Etruscan Myths

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University of Texas Press, 2006 - Social Science - 80 pages
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The Etruscans were a people of sophisticated culture and technology who lived in the area between Florence and Rome. Their civilization flourished for nearly a thousand years before being subsumed by the Roman Empire, but they left a substantial legacy to western civilization. In antiquity they were known as a wealthy, luxury-loving people, fond of banqueting and music and deeply religious. They were highly literate, but their literature has not survived, so we turn to Etruscan art to tell us about their mythology and beliefs. Their plentiful, spontaneous art also tells us a great deal about their lives and about the importance of women in their aristocratic society. Most informative of their own distinctive and colorful beliefs are their interpretations of scenes from Greek mythology, reflecting the importance of goddesses and demons in their religion, as well as scenes of the human sacrifice they practiced. This book serves as an excellent introduction to the world of the Etruscans and their mythology and is plentifully illustrated from the vast collection of the British Museum and other international museums.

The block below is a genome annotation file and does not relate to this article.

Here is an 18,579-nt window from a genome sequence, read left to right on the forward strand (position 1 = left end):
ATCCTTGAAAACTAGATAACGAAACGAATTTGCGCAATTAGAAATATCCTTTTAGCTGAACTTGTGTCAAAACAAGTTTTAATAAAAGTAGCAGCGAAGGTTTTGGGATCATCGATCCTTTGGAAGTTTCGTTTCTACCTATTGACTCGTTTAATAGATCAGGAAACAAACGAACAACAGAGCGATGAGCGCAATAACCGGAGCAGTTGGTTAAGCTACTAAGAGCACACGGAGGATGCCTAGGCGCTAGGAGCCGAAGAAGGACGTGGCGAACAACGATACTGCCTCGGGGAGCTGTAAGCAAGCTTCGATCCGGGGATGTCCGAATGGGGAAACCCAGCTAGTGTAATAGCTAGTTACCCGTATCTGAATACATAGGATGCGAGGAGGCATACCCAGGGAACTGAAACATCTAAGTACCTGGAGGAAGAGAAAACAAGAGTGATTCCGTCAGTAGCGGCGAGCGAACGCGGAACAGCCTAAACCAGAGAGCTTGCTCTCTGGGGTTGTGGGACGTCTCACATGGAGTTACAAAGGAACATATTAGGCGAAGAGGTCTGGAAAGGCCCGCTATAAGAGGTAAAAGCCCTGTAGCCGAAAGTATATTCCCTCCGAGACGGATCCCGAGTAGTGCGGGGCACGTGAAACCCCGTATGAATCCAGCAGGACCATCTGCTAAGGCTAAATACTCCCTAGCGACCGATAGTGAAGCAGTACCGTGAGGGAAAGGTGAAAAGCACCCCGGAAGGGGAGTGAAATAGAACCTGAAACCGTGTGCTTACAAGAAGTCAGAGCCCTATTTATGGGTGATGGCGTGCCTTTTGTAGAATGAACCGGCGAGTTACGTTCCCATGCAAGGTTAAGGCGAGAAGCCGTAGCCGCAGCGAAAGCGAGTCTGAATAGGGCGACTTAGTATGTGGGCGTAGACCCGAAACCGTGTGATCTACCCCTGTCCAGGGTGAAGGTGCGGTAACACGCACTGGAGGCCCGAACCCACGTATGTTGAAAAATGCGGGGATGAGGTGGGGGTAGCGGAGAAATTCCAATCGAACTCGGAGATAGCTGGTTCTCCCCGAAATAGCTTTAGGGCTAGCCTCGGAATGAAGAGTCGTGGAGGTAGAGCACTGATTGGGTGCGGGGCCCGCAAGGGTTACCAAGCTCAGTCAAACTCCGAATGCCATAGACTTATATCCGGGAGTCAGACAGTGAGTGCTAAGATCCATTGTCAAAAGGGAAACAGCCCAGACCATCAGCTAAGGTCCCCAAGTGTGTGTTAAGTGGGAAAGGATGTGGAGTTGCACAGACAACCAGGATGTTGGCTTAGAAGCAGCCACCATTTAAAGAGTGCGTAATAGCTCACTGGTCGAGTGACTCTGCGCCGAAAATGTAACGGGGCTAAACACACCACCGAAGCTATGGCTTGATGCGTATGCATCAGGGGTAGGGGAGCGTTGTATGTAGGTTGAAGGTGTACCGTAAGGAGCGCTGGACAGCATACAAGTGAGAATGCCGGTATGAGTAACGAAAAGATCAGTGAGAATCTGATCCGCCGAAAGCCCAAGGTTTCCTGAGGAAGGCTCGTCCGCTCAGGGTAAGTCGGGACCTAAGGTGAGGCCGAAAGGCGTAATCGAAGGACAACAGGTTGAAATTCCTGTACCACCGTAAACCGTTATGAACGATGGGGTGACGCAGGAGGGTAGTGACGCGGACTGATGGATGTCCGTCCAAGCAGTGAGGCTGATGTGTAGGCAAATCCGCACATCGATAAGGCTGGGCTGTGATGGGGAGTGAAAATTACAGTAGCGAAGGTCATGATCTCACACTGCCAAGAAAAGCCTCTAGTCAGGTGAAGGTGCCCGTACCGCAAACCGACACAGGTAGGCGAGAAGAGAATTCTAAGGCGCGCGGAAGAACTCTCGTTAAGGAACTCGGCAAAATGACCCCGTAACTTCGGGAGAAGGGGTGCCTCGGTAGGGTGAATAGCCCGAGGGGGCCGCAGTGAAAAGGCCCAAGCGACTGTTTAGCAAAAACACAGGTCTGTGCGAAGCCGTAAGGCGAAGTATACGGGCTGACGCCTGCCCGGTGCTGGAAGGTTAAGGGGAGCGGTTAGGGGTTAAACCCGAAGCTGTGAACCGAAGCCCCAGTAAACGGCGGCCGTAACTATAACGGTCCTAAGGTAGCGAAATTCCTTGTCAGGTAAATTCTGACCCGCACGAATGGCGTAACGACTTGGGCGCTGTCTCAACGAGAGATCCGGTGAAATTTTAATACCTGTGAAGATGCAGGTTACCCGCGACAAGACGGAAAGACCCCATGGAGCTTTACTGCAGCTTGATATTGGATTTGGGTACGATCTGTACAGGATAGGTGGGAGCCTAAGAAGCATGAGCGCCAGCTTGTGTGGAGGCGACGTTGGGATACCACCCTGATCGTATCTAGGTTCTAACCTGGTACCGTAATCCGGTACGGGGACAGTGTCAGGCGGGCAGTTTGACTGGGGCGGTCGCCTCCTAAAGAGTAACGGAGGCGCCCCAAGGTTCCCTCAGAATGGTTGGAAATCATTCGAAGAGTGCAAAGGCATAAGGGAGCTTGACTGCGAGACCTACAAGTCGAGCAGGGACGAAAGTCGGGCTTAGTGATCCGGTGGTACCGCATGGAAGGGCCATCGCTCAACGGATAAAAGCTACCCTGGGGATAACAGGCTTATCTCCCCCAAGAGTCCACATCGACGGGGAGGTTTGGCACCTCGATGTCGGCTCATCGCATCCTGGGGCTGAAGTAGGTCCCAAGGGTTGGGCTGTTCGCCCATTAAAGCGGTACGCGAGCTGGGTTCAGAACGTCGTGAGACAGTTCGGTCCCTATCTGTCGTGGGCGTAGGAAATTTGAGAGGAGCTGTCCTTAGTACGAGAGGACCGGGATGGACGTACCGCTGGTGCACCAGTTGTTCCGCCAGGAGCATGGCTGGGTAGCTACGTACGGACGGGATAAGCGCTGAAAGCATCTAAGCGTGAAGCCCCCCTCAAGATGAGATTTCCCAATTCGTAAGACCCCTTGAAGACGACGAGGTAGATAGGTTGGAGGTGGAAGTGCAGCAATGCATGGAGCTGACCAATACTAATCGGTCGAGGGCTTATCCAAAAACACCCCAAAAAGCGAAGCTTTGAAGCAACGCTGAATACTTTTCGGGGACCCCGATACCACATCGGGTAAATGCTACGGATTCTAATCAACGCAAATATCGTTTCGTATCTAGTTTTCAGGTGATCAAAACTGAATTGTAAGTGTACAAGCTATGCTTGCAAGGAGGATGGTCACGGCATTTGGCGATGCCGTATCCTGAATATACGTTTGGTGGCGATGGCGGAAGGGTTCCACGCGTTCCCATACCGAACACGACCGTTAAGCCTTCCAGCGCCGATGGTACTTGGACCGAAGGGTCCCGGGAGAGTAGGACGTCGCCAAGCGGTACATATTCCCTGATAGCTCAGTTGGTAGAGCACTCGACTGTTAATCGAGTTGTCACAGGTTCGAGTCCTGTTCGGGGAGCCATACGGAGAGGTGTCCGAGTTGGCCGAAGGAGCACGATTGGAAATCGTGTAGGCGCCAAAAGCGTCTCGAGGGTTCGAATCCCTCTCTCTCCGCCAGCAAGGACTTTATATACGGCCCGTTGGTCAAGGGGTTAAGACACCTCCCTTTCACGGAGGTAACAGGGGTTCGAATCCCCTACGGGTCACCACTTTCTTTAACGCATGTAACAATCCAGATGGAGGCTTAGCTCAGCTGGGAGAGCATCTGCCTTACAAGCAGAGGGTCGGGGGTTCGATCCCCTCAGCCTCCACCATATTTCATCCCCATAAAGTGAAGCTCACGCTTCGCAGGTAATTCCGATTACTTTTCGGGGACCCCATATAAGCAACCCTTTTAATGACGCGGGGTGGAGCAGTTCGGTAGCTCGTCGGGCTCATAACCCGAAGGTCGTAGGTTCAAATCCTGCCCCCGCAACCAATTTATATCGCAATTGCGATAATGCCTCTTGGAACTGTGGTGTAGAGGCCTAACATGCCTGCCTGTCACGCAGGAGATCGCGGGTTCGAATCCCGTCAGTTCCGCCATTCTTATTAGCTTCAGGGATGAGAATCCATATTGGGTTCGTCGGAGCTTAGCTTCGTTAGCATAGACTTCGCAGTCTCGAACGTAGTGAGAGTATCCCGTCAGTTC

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About the author (2006)

Larissa Bonfante specializes in Etruscan civilization in the Department of Classics at New York University.

Judith Swaddling is an Assistant Keeper in the Department of Greek and Roman Antiquities at the British Museum, where she is responsible for the Etruscan collections.

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